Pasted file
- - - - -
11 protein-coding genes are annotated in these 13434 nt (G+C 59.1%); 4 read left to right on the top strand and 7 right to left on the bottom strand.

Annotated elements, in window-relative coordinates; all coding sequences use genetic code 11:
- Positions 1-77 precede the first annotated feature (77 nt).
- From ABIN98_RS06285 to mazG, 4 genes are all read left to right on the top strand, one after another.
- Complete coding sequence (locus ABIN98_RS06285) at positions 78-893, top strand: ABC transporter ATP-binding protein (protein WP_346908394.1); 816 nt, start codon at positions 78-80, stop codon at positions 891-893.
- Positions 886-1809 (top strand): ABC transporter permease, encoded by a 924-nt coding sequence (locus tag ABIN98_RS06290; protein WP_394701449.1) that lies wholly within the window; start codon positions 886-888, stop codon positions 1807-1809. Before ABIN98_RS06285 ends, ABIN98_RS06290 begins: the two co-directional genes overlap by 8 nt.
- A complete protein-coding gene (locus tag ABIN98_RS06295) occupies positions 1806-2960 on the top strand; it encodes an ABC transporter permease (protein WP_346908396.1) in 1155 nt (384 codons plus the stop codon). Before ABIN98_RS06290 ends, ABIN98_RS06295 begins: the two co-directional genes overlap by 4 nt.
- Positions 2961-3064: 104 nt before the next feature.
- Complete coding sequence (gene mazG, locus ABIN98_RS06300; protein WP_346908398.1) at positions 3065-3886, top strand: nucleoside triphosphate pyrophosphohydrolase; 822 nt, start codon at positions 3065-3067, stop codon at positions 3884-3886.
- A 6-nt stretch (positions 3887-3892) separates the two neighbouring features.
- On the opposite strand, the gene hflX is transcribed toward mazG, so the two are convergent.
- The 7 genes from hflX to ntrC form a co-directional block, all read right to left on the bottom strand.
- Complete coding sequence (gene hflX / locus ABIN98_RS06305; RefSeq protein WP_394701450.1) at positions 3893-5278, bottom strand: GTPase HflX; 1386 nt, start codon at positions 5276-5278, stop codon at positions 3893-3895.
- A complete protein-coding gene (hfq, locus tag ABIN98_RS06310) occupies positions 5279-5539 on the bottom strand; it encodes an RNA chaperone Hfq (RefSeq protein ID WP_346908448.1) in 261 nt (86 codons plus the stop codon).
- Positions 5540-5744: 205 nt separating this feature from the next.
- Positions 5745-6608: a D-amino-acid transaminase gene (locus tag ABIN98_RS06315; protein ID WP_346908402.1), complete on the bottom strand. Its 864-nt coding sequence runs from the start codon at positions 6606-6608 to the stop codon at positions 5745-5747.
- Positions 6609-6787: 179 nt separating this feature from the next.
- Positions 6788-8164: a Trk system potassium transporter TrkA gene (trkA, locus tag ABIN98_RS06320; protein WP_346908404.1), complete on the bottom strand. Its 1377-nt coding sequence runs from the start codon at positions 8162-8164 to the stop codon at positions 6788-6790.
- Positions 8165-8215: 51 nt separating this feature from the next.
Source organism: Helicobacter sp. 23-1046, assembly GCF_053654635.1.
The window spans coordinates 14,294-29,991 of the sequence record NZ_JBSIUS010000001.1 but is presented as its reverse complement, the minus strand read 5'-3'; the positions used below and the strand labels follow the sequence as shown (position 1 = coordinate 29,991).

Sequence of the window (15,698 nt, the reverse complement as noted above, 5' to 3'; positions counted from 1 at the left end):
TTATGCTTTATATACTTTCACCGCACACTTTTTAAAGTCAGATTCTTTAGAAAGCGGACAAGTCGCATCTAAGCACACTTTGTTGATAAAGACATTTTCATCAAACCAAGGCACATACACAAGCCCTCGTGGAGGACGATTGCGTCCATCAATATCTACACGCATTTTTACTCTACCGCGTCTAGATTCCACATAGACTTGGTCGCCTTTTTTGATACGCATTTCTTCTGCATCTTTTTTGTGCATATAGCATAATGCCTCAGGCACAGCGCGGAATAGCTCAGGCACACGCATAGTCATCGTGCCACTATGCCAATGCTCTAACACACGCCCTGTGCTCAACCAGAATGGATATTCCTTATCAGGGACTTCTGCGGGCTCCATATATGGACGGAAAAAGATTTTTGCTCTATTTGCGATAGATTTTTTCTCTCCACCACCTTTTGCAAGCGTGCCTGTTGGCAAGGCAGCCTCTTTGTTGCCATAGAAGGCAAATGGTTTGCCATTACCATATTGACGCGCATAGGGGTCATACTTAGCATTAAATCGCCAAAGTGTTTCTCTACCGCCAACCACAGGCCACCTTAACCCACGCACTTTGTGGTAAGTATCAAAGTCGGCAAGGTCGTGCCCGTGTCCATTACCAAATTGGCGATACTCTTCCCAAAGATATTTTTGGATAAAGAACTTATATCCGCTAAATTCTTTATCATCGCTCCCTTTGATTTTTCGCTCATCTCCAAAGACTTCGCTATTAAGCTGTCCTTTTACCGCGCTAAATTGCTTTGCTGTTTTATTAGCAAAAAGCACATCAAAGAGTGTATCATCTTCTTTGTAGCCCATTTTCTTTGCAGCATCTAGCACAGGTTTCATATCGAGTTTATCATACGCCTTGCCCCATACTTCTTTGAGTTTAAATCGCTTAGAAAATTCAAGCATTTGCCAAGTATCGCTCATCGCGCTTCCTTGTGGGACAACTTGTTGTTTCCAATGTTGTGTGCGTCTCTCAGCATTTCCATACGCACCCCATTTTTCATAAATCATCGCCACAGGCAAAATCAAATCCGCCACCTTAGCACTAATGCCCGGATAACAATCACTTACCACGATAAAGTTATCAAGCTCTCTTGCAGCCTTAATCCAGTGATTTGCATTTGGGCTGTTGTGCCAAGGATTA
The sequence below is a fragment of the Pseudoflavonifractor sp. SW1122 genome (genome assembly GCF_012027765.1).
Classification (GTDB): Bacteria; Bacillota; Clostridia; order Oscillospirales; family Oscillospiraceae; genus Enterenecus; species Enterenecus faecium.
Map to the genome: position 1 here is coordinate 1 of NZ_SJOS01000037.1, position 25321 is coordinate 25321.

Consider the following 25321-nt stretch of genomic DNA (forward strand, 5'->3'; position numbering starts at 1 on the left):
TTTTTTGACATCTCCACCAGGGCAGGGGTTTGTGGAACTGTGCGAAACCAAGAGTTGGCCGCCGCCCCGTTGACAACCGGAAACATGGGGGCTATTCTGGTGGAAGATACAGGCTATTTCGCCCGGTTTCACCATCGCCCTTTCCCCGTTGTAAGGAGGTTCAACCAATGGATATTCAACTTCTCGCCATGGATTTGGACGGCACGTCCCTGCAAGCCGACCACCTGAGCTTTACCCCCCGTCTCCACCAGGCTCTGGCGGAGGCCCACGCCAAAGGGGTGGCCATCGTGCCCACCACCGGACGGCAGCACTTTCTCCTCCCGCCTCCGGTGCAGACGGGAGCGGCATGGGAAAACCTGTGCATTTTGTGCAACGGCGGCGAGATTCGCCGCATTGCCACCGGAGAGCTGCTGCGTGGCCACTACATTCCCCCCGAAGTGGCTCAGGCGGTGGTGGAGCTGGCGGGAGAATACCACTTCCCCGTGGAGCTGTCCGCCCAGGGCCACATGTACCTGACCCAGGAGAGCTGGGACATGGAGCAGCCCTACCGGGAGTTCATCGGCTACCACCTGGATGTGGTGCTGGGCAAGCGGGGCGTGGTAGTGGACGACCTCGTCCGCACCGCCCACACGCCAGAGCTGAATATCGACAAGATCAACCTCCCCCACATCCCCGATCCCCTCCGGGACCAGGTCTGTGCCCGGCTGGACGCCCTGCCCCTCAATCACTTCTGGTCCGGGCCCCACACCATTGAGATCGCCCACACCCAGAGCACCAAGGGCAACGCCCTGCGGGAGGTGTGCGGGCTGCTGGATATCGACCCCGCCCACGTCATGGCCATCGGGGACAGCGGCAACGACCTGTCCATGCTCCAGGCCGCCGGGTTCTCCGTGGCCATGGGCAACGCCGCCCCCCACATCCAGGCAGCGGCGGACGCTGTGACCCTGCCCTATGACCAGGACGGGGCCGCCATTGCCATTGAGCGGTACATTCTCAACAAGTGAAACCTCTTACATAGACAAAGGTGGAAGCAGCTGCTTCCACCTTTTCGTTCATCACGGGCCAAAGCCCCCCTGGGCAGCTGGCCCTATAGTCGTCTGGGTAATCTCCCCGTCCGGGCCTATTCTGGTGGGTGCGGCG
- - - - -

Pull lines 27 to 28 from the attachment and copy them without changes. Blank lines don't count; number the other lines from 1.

Consider the following 25321-nt stretch of genomic DNA (forward strand, 5'->3'; position numbering starts at 1 on the left):
TTTTTTGACATCTCCACCAGGGCAGGGGTTTGTGGAACTGTGCGAAACCAAGAGTTGGCCGCCGCCCCGTTGACAACCGGAAACATGGGGGCTATTCTGGTGGAAGATACAGGCTATTTCGCCCGGTTTCACCATCGCCCTTTCCCCGTTGTAAGGAGGTTCAACCAATGGATATTCAACTTCTCGCCATGGATTTGGACGGCACGTCCCTGCAAGCCGACCACCTGAGCTTTACCCCCCGTCTCCACCAGGCTCTGGCGGAGGCCCACGCCAAAGGGGTGGCCATCGTGCCCACCACCGGACGGCAGCACTTTCTCCTCCCGCCTCCGGTGCAGACGGGAGCGGCATGGGAAAACCTGTGCATTTTGTGCAACGGCGGCGAGATTCGCCGCATTGCCACCGGAGAGCTGCTGCGTGGCCACTACATTCCCCCCGAAGTGGCTCAGGCGGTGGTGGAGCTGGCGGGAGAATACCACTTCCCCGTGGAGCTGTCCGCCCAGGGCCACATGTACCTGACCCAGGAGAGCTGGGACATGGAGCAGCCCTACCGGGAGTTCATCGGCTACCACCTGGATGTGGTGCTGGGCAAGCGGGGCGTGGTAGTGGACGACCTCGTCCGCACCGCCCACACGCCAGAGCTGAATATCGACAAGATCAACCTCCCCCACATCCCCGATCCCCTCCGGGACCAGGTCTGTGCCCGGCTGGACGCCCTGCCCCTCAATCACTTCTGGTCCGGGCCCCACACCATTGAGATCGCCCACACCCAGAGCACCAAGGGCAACGCCCTGCGGGAGGTGTGCGGGCTGCTGGATATCGACCCCGCCCACGTCATGGCCATCGGGGACAGCGGCAACGACCTGTCCATGCTCCAGGCCGCCGGGTTCTCCGTGGCCATGGGCAACGCCGCCCCCCACATCCAGGCAGCGGCGGACGCTGTGACCCTGCCCTATGACCAGGACGGGGCCGCCATTGCCATTGAGCGGTACATTCTCAACAAGTGAAACCTCTTACATAGACAAAGGTGGAAGCAGCTGCTTCCACCTTTTCGTTCATCACGGGCCAAAGCCCCCCTGGGCAGCTGGCCCTATAGTCGTCTGGGTAATCTCCCCGTCCGGGCCTATTCTGGTGGGTGCGGCG